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K. Green–Church, K.K. Nichols, R.L. Pitsch, B.M. Ham, R. Perez, J.J. Nichols; Comparison of Proteomic Methods for Tear Profiling . Invest. Ophthalmol. Vis. Sci. 2006;47(13):3535.
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The aims of this paper are to demonstrate three different proteomic methods and determine a comprehensive list of proteins found in the tear from normal patients. The data acquired from this study will be used to probe differences in protein expression levels from dry eye patients.
Tear samples were pooled and subjected to three types of proteomic analyses: 1D–SDS–PAGE followed by standard protein identification of gel slices by LC–MS/MS, 2D–SDS–PAGE followed by standard protein identification of gel spots by LC–MS/MS and finally, shot–gun proteomics. As many bands/cores as could be detected from the 1D and 2D SDS–PAGE were cut out, digested with trypsin and analyzed by tandem mass spectrometry for identification by the generation of sequence tags and database searching. For shot–gun proteomics, tear samples were digested with trypsin directly with out gel separation and proteins were identified using tandem mass spectrometry and database searching.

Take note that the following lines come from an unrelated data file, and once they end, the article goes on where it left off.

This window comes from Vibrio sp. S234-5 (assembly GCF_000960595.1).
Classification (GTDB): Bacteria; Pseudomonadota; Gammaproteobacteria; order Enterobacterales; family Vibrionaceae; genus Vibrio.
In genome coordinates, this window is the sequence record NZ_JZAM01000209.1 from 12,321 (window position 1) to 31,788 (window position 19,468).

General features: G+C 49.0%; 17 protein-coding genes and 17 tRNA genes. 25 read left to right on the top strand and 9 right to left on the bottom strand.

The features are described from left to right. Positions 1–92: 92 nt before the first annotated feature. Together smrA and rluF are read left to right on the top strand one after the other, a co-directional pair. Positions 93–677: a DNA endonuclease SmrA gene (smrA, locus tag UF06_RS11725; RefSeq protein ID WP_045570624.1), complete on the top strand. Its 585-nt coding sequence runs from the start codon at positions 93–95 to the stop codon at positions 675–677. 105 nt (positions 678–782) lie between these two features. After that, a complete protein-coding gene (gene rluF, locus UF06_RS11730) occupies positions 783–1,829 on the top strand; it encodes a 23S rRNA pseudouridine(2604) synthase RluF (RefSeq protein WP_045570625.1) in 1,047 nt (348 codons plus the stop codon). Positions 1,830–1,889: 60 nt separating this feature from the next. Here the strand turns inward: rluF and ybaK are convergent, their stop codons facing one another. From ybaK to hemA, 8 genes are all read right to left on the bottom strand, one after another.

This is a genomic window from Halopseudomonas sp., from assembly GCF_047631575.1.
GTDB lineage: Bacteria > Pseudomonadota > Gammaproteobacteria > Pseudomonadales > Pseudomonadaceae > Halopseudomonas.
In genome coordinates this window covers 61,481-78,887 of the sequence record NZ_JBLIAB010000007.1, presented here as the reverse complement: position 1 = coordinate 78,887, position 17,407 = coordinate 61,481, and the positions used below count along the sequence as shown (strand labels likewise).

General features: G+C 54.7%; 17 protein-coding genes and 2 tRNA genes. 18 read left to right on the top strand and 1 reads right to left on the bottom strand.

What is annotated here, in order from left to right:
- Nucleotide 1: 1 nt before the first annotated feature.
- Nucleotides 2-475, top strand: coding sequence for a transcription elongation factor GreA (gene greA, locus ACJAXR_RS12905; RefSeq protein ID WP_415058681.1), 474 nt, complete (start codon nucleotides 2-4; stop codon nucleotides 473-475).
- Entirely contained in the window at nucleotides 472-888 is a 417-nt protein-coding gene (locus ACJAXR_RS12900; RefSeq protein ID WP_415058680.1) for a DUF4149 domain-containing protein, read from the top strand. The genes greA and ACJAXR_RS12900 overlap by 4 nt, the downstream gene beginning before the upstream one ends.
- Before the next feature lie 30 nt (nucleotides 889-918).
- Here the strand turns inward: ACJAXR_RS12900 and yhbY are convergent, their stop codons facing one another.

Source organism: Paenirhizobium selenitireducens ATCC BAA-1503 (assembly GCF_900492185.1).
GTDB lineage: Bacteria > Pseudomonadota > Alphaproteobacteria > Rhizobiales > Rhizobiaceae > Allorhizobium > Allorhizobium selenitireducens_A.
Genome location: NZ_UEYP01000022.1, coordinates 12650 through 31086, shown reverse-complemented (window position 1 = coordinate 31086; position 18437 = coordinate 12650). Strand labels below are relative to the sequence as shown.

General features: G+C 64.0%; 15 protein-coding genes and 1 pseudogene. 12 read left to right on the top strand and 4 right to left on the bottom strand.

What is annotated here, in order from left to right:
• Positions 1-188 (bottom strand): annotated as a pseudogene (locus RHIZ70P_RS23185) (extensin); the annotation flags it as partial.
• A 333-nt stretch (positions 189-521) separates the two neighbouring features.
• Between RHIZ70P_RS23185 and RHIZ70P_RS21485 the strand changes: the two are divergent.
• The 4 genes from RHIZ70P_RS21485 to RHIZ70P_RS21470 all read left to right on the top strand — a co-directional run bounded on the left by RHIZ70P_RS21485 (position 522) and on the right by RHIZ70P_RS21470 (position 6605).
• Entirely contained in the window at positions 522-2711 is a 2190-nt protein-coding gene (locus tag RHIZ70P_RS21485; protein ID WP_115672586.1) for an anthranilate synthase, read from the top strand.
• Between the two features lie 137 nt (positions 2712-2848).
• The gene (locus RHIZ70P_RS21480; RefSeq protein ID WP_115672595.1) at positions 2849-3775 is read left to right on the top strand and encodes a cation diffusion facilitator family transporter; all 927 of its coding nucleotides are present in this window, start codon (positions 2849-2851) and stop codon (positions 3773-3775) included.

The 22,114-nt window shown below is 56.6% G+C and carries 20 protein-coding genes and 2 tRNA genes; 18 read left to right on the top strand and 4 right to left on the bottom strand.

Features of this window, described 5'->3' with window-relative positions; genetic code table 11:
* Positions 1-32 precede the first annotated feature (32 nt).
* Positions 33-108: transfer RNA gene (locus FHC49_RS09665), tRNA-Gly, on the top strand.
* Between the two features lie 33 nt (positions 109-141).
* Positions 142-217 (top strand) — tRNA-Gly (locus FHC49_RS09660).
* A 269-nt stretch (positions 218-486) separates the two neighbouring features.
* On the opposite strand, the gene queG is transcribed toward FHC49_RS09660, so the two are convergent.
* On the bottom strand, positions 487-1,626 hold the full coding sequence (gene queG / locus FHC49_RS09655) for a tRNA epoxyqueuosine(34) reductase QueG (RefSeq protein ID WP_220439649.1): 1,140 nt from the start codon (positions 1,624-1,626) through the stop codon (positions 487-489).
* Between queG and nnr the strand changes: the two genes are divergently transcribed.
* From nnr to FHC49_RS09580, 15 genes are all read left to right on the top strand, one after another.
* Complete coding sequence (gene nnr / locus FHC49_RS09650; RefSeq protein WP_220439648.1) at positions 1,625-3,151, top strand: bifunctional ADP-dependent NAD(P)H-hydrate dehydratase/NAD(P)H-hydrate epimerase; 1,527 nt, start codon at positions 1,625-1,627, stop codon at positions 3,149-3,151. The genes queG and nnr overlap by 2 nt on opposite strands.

Tear samples were initially analyzed by 1D–SDS–PAGE. From the 11 regions analyzed from the gel, a total of 30 distinct proteins were identified with several proteins observed in more than one band of the gel. This method produced the most protein identifications between the three methods and also revealed potential protein complexes. Tear samples were next examined by 2D–SDS–PAGE. Evaluation of the spot pattern revealed several protein modifications based on the multiple spots observed at similar molecular weight but different pI. For example, the multiple spots along the 80 KDa region are predicted to be glycosylated lactoferrin. De–glycosylation of the tear samples significantly condensed the spots revealing that many of the proteins in the tear are heavily glycosylated.
Finally, tear samples were analyzed by a shot–gun proteomic approach. Fourteen proteins were identified via this method. This method, which possesses the ability to determine relative quantities, showed the three most abundant proteins of the fourteen identified to be lactoferrin > lipocalin > lysozyme.
Three proteomic methods were utilized to examine the proteins found in the tear. All methods are effective examining protein profiles and each method provides a different insight regarding total protein identification, modification analysis or relative quantitation.
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